The wheel truck whizzes past me. Up ahead I can see them pulled over, wheel change!! Opportunity is knocking. Her terrible luck is my good fortune. She’s back on her bike – chasing. I keep thinking. “Turn around. I’m coming, sit up and we can work together.” But she’s full on. I’m full on. Finally she relents just a little. Many miles of chase have passed. But I’m on her wheel. Introductions are made. Do we want to keep racing the second lap? HELL YES, we’re here we are racing.
And so we go, rotating. Speed stays high. We can still see the remains of our field but it’s blowing apart. We roll through the finish. Feed zone. YES one empty bottle jettisoned. New frozen bottle on board. One fresh bottle is not really enough but it will have to do. We see another girl up ahead. We catch her. Now we are three. The road has gone from gooey to almost wet. We can hear the oil from the road whooshing under our tires. Ping Ping Ping. Silently we are all rotating. Taking our turns, keeping our pace high. We are still chasing. Then suddenly, “my dad lives a mile from here. I’m going to his house and getting a ride back to the finish. Anybody who wants a ride can have one.” Oh. “No. We’re racing. Bye.” “good-luck.” And we are two again. Ahead another body. She was in our race too. Covered in salt. Bottles and food are offered. Are you okay? No. Advice is exchanged., “see the corner marshal ahead, they have shade and water. They will help you.” And we are two. Again. The wind and the heat is taking it’s toll. We keep telling each other that we are glad for the decision to keep going. But it’s getting harder. We are still working with each other. We pass guys on the road who have given up. We pass guys sitting in ditches on the side of the road, “yeah, I’m okay, just resting….” 2K to go. Bottom of the hill. The end is near and my calves WANT to cramp up. My race mate jumps out of the saddle and flies up the last little hill. I don’t react. Nothing left. I would have loved to race her for a fun finish, TO RACE. But my legs had no play left in them. Up the hill, roll through the line. Fling my bike to the ground. Collapse in my teammate Laura’s tent. She hands me an ice cold Coke. Sweet nectar of the gods. She came in second. Amazing. Great result especially on such a hot day. Turns out we did keep it close with our determined little chase…just not close enough. Bodies keep crossing the line and collapsing.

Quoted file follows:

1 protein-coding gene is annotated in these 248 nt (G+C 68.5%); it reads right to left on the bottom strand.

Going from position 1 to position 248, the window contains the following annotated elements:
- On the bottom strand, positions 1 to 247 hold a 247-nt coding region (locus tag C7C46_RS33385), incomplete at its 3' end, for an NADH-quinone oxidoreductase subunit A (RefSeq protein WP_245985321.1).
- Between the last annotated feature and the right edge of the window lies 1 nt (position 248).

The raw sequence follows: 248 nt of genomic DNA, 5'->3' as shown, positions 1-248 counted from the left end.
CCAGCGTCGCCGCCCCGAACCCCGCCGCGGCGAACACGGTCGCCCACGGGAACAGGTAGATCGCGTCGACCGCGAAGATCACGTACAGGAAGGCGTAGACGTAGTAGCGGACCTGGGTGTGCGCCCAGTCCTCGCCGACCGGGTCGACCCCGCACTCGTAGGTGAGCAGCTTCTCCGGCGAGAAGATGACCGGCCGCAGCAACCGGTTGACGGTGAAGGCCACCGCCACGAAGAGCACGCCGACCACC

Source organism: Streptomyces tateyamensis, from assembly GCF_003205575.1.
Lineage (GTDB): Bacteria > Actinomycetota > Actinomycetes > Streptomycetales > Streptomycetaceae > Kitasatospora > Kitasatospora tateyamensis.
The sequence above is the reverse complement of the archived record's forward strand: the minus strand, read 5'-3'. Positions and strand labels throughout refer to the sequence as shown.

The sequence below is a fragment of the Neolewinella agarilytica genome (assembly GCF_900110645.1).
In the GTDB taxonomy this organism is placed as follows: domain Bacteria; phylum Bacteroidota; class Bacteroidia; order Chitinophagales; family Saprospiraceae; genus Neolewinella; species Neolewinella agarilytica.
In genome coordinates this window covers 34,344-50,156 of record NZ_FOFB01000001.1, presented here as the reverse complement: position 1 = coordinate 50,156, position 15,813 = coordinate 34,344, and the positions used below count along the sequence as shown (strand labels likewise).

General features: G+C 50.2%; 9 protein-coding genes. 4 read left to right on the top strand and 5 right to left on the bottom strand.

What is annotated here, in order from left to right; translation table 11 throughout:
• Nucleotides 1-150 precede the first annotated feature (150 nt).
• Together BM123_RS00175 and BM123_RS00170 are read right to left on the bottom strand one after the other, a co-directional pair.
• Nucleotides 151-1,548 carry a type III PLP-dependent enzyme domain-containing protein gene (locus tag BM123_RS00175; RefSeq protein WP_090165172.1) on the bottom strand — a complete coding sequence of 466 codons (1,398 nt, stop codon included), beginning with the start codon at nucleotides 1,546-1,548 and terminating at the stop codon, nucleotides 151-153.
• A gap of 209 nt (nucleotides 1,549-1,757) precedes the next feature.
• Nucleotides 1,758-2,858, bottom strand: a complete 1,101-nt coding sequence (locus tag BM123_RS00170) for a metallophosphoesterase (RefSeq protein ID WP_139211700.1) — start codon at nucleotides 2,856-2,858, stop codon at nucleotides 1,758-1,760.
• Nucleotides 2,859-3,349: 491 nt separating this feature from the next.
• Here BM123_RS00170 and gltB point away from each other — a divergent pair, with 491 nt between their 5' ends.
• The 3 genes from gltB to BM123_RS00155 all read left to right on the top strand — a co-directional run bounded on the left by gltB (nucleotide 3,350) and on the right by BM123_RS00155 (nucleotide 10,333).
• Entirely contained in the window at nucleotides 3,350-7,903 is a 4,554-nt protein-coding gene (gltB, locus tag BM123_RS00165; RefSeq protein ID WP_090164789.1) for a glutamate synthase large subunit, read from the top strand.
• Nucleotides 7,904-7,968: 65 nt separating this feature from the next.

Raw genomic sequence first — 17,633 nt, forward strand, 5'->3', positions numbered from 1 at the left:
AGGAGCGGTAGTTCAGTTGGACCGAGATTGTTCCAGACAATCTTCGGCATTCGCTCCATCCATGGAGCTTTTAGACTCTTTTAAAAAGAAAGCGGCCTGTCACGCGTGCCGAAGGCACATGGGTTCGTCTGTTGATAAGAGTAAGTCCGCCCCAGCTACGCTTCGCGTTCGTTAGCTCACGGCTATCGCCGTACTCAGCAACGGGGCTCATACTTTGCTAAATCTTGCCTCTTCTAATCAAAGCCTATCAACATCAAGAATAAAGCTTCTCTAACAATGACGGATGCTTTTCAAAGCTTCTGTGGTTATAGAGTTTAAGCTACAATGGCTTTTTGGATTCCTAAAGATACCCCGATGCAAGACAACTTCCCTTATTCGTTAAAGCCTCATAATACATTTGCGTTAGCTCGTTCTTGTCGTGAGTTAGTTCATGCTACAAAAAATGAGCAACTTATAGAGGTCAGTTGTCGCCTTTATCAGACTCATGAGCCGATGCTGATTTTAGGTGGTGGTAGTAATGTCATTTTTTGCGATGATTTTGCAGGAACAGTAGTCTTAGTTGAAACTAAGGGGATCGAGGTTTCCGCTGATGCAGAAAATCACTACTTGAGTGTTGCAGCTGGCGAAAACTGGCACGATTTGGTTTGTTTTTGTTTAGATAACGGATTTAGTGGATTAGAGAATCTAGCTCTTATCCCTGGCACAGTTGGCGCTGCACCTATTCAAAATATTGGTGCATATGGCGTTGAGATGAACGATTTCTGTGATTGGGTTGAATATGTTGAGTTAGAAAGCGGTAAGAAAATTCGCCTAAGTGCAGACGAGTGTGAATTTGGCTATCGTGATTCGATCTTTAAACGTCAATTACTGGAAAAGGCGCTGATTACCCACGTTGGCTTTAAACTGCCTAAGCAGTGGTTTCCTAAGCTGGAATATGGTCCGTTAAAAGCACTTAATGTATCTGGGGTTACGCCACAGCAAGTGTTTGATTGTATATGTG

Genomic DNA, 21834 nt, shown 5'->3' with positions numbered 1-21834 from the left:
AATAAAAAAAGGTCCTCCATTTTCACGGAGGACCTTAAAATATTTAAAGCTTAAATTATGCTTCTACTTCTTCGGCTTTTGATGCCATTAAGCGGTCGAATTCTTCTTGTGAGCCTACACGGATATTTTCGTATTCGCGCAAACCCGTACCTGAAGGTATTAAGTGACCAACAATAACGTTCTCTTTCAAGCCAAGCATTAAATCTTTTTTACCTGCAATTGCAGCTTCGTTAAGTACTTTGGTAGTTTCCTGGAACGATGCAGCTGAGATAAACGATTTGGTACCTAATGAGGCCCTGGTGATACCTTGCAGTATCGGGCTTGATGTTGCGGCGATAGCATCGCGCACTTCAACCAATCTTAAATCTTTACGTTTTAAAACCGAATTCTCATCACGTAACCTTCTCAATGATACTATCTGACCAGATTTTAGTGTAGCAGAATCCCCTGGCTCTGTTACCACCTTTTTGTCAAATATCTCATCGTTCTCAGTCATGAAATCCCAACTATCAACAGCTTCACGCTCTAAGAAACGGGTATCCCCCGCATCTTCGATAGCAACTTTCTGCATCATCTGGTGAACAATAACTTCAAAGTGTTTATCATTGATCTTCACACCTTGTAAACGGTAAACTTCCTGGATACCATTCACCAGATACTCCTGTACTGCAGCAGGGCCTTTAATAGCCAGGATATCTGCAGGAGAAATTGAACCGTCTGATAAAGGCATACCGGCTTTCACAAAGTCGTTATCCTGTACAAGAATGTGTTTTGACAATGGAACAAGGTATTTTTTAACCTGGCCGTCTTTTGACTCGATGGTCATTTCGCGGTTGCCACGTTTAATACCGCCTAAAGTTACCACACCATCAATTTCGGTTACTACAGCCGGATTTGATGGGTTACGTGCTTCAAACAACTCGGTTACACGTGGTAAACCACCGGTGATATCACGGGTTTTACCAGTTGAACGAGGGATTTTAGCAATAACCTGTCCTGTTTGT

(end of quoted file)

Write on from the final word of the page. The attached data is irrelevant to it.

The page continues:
In the end, the average temperature for the day was 106. Low of 102 and, according to my Garmin, high of 116 on the road. I didn’t get the result I wanted and I wasn’t able to help my teammate Laura get a win…but I did gain valuable confidence on the descents. The second time through the swoopy downhill I didn’t even think out the first lap and my Beloki moment. I rode right through it. This is a positive takeaway. And for my doggedness I was rewarded by finishing in the money. That night back at the hotel in the blessed air conditioning I passed out at 8:30 pm. I slept through rowdy wedding revelers and my teammate Margie calling hotel security in the middle of the night. I did not stir until the alarm clock went off and it was time to get up and do it again.